If You’re Gonna Talk the Talk, You Gotta Walk the Walk—How to Minimize Gender Bias


By: Amy Epstein Gluck

Gotcha there, didn’t I? You thought I was going to relate the secret of the universe there for a second, right? Sorry! No.

What I can tell you is that there are specific actions that corporate employers can take to promote gender diversity in the workplace, and, minimize the risks of liability due to inherent bias and gender discrimination.

Women in the Workplace 2016, which you can read in full here, is the recent study published by LeanIn.Org and McKinsey & Company concerning the state of women in the workplace in corporate America.

I read the well-researched study last week, and guess what? The news seems bleak.

The study states two general findings: first, on average, companies hire and promote women at lower rates than men, so far less women remain on the path to leadership; and second, fewer and fewer women are becoming CEOs. The authors explain that although companies express firm commitment to gender diversity, they tend not to consistently enforce gender equality policies, and their employees tend not to implement corporate gender diversity initiatives.

But…all is not lost!

Four concrete steps

The LeanIn and McKinsey authors convey four concrete steps that companies can take to support and advance their diversity efforts, leading to a more balanced workplace as well as, I think, a minimized risk of sex discrimination claim:

  1. Make a compelling case for gender diversity. Tell your employees why gender diversity is so important and how it benefits the entire company. And, as we’ve said time and time again, senior leaders play a key role. Gender diversity, like gender discrimination, trickles down from the top. How can you do this? Have open, candid conversations about it, and be transparent about your gender metrics.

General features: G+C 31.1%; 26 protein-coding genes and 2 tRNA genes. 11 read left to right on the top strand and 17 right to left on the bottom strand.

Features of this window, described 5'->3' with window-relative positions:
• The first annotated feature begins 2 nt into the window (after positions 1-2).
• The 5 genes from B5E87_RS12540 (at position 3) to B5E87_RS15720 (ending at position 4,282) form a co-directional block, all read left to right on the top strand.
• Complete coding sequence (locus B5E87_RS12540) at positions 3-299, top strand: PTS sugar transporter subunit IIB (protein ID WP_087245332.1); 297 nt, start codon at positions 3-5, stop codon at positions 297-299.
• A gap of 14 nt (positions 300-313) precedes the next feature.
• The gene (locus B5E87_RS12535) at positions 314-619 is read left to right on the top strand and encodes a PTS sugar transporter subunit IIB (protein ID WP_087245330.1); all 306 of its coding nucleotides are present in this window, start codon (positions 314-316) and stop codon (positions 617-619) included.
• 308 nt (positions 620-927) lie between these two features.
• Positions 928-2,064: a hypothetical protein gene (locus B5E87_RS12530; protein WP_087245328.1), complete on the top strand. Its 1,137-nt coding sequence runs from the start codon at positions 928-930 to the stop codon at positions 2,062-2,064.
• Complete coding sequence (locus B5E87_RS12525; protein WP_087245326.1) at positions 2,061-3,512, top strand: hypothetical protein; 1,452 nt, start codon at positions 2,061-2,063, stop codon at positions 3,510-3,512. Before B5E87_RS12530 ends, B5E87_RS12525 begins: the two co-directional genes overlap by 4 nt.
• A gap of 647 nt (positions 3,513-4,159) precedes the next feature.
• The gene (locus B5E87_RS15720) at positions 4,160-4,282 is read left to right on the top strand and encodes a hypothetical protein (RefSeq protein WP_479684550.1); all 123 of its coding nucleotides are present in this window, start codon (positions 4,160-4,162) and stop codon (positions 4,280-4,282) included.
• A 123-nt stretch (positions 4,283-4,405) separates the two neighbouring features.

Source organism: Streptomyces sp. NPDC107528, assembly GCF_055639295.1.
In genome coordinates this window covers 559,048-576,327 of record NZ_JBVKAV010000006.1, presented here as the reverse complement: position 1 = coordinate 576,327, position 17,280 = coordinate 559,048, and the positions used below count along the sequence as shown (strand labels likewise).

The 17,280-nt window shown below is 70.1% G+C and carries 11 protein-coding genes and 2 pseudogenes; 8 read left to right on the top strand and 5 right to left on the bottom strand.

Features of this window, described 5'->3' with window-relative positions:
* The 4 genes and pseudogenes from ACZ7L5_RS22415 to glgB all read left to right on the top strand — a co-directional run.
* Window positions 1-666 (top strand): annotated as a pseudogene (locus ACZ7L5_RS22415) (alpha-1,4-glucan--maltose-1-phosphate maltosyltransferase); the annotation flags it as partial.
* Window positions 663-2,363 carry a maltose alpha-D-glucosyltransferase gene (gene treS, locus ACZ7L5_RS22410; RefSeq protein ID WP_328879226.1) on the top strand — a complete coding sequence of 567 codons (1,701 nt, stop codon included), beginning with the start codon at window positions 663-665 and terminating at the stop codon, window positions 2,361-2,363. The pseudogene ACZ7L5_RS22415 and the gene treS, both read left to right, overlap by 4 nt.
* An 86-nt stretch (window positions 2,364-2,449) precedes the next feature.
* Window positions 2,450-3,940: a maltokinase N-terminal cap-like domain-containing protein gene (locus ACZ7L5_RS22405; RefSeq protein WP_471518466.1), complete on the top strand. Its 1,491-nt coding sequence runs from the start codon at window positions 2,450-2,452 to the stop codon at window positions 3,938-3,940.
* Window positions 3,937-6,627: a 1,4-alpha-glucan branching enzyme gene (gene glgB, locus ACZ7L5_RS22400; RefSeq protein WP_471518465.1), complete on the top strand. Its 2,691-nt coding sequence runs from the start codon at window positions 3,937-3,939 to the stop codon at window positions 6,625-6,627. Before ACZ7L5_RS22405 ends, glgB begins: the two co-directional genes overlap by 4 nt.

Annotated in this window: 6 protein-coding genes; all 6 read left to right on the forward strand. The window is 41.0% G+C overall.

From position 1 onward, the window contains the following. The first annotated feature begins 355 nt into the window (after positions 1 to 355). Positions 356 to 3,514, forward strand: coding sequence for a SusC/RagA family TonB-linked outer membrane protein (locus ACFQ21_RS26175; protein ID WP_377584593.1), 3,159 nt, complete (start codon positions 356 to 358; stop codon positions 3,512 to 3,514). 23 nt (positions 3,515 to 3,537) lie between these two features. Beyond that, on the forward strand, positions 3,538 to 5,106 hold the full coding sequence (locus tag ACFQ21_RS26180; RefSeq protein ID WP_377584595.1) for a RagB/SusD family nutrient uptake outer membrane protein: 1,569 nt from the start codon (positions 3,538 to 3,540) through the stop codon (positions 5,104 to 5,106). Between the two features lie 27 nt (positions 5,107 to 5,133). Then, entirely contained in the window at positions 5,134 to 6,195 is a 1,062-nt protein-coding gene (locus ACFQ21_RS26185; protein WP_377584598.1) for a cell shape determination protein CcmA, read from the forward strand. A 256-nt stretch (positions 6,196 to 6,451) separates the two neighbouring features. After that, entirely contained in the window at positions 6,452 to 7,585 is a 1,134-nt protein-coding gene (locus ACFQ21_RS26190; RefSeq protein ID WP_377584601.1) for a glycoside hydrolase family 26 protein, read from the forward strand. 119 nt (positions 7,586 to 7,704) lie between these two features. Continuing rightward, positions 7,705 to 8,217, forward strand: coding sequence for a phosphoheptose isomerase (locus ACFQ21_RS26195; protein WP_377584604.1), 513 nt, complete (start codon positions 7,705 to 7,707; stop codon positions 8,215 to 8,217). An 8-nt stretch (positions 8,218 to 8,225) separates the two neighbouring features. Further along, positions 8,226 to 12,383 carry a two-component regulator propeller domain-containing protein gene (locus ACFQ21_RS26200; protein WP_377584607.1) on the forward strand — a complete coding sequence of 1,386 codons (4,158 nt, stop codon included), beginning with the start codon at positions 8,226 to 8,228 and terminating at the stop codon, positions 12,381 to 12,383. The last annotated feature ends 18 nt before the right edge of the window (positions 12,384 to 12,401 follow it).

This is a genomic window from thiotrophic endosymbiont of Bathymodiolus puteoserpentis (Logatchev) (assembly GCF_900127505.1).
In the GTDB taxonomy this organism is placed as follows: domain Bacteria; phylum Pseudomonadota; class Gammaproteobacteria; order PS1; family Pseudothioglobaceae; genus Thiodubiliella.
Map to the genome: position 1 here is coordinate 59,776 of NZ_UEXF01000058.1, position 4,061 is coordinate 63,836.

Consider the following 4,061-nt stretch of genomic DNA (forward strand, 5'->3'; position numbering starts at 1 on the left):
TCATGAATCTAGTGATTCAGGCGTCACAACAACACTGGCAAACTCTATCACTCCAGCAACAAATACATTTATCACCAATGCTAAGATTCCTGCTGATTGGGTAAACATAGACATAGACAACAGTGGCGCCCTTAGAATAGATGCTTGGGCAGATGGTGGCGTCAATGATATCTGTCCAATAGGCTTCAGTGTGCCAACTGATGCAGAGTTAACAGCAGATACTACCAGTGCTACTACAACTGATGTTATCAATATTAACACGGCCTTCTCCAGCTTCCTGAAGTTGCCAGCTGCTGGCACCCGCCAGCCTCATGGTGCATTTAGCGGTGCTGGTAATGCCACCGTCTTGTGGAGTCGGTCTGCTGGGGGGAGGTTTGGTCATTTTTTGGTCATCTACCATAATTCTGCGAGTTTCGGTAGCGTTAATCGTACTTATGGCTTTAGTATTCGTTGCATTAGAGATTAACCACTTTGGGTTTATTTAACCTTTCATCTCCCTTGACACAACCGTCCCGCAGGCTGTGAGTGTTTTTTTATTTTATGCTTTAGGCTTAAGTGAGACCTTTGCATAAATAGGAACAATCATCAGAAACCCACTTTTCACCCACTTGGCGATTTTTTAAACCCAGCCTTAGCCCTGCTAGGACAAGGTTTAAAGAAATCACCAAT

1. Ensure the fairness of hiring, promotions, and reviews. Have a strong policy promoting gender diversity and implement it, filtering out any inherent bias where you find it. One example suggested by the study is to conduct blind résumé reviews to reduce any chance of gender bias.
  1. Employee training. As I emphasized here and here, training is everything! Does Tom Brady or Peyton Manning go out on the field at the start of football season without extensive training? No.

Did Simone Biles dominate women’s gymnastics this summer without training? No, again.


You get my point. The most extensive, thorough, and well-intentioned policies serve no purpose if you do not train your supervisors, managers, vice-presidents, and every single person on the food chain about gender diversity and prohibiting gender discrimination. Bias training for hiring and performance reviews are sorely needed.

  1. Focus on accountability and results. Use targets to set goals for hiring, promotions, and equal pay.

So, if you’d like more engaged employees and a more gender diverse workforce, try out this plan. LeanIn’s study shows that employees are more likely to believe they have equal opportunities and are more engaged when their leaders are held accountable for improving gender diversity, when managers engage in more objective (and therefore fair) means of hiring and promoting, and when managers and leaders create a more inclusive environment.

We’ve given you the roadmap—all you have to do is follow it.

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Amy Epstein Gluck

Amy Epstein Gluck has represented individuals and corporate clients in Virginia, Washington, D.C., and various federal district courts for more than twenty years. Ms. Epstein Gluck’s current practice areas include employment law—advising on and drafting employment agreements; handling employment negotiations, severance agreements, noncompete and nondisclosure agreements, “wrongful terminations” and other EEO matters; representation at the EEOC level; advising employers about discrimination laws and how to remain in compliance, and employment negotiations.